For many children, school is a safe, happy environment that means education and friendship. It is generally accepted that a happy school environment is contusive to quality education and learning. However, for many children in Syria, school has come to symbolise a place of fear after their places of learning were destroyed by direct attacks and bombings.
This week’s teacher is Mohammed, who teaches in Zaatari refugee camp in Syria. Mohammed has a university degree and 12 years teaching experience. The school and village he taught in was destroyed by conflict between groups, Mohammed described how ‘They bombed the whole village that time and they destroyed the school because it was in the area’, after this, Mohammed went to Zaatari refugee camp in Jordan.
Zaatari houses 25,000 children who are of school age, some of whom have missed up to 3 years of education because of conflict in their native countries. Sadly, this is a trend for children from countries affected by conflict, half of the 57 million children globally who are out of education come from countries affected by conflict. When conflict arises, education is often overlooked and pushed aside.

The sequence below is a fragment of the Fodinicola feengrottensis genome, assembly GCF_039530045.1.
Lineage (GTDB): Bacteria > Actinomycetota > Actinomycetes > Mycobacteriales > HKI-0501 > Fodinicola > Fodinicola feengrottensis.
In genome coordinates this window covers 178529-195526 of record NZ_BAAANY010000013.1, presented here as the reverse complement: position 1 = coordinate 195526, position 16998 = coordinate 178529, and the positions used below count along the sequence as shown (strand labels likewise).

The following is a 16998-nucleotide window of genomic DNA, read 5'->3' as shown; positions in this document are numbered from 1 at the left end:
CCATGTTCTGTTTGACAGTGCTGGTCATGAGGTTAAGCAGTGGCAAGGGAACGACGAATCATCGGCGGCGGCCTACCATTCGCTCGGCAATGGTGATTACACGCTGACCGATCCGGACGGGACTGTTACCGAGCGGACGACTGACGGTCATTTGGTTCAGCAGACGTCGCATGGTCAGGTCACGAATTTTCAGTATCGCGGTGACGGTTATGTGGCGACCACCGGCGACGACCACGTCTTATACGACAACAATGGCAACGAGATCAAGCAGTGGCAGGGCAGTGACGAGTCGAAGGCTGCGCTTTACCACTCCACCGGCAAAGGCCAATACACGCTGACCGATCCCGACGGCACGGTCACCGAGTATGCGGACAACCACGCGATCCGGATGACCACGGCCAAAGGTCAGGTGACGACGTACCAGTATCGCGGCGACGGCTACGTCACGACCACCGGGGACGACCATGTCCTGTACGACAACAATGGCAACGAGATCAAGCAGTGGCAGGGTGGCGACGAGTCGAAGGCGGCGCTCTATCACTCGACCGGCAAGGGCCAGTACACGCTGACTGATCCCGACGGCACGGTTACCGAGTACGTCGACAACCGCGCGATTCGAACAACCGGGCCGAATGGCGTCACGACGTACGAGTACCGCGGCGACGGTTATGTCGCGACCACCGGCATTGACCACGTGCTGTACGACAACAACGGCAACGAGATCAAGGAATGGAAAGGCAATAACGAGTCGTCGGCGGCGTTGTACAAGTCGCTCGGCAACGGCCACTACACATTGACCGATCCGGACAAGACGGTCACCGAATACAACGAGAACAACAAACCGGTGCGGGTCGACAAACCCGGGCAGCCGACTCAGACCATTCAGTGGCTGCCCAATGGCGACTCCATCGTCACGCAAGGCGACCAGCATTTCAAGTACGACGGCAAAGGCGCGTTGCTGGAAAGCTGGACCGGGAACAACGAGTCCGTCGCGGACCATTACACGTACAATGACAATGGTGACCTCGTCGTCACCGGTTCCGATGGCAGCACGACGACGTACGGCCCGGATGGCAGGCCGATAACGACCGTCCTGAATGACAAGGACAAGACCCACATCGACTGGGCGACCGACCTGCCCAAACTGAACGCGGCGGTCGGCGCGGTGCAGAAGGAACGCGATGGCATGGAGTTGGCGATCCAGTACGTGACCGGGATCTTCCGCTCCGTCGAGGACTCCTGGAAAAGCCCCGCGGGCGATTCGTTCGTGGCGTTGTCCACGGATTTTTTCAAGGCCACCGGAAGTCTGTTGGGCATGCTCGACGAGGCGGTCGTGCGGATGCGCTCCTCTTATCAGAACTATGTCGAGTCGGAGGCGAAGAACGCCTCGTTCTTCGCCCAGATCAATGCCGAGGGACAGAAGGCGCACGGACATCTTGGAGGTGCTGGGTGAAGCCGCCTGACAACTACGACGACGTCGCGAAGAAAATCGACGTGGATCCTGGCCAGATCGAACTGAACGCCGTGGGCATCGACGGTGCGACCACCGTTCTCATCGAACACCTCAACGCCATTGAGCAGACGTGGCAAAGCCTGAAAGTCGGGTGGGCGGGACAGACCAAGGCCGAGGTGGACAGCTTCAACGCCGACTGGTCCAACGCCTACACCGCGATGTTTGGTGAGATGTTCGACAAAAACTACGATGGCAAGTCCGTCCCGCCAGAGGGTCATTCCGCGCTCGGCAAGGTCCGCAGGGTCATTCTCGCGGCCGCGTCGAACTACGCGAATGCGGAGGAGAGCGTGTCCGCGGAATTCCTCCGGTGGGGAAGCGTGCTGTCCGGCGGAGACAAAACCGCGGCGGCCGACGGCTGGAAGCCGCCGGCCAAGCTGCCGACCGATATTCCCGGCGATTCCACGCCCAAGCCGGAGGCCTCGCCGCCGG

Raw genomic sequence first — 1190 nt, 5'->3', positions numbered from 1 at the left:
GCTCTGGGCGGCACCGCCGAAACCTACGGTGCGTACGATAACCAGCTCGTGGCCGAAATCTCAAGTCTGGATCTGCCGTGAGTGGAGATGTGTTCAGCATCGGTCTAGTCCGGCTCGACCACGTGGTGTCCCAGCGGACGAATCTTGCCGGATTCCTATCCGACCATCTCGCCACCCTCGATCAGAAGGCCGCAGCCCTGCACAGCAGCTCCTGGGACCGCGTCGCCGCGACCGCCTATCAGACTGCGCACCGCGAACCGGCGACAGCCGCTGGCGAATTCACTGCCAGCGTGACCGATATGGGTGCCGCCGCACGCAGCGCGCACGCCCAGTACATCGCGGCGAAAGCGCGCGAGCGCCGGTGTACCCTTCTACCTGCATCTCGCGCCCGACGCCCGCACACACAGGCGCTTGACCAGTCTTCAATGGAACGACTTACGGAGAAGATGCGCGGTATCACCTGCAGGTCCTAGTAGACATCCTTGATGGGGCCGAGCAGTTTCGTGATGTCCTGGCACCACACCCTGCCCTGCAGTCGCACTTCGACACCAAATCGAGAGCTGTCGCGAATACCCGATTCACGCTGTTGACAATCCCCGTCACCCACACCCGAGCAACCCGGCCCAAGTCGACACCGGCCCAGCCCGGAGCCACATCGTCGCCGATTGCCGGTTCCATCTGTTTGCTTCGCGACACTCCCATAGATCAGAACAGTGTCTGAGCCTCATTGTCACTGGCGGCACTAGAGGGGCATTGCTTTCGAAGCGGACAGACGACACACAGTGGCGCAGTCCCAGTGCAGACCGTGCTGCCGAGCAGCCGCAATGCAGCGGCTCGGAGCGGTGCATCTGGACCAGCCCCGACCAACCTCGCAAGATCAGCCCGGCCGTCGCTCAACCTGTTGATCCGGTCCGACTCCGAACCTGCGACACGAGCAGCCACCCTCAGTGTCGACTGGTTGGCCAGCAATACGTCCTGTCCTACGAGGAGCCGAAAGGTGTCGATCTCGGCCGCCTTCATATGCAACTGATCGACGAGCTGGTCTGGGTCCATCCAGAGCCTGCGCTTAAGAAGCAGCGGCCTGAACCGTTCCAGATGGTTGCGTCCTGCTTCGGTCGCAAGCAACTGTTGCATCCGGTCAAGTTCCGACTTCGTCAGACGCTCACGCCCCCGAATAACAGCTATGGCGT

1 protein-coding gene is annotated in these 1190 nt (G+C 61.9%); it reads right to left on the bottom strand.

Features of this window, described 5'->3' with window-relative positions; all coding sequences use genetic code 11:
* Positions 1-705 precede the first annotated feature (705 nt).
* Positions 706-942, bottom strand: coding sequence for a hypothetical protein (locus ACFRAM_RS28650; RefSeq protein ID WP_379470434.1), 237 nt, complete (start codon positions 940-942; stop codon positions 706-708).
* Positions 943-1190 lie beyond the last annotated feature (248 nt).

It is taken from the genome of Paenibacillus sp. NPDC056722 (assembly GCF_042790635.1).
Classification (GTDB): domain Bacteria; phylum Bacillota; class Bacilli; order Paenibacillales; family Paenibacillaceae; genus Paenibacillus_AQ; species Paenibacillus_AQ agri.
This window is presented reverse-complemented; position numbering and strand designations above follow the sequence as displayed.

Mohammed says ‘Zaatari is a massive, massive place. It takes a couple of hours to walk across the camp.’ Naturally, providing resources for a camp this size is a struggle and that is Mohammed’s primary concern regarding education within the camp ‘Our main problems are the shortage of text books, we need boards and markers…The school doesn’t look like a school. I want a yard where children can play. We want our school to look like other schools.’
Being able to play and having sufficient resources would help the children who have been affected by conflict would not doubt ease the trauma and psychological damage that they have suffered. Mohammed points out that there are ‘many aggressive students because of the situations they faced during the crisis’. There are centres established to help children deal with the trauma they have suffered but Mohammed has said ‘we still need more support’.
Mohammed hopes to himself and his children back to Syria soon but has stated that if they are staying in the refugee camp for the foreseeable future then more aid is needed to improve conditions.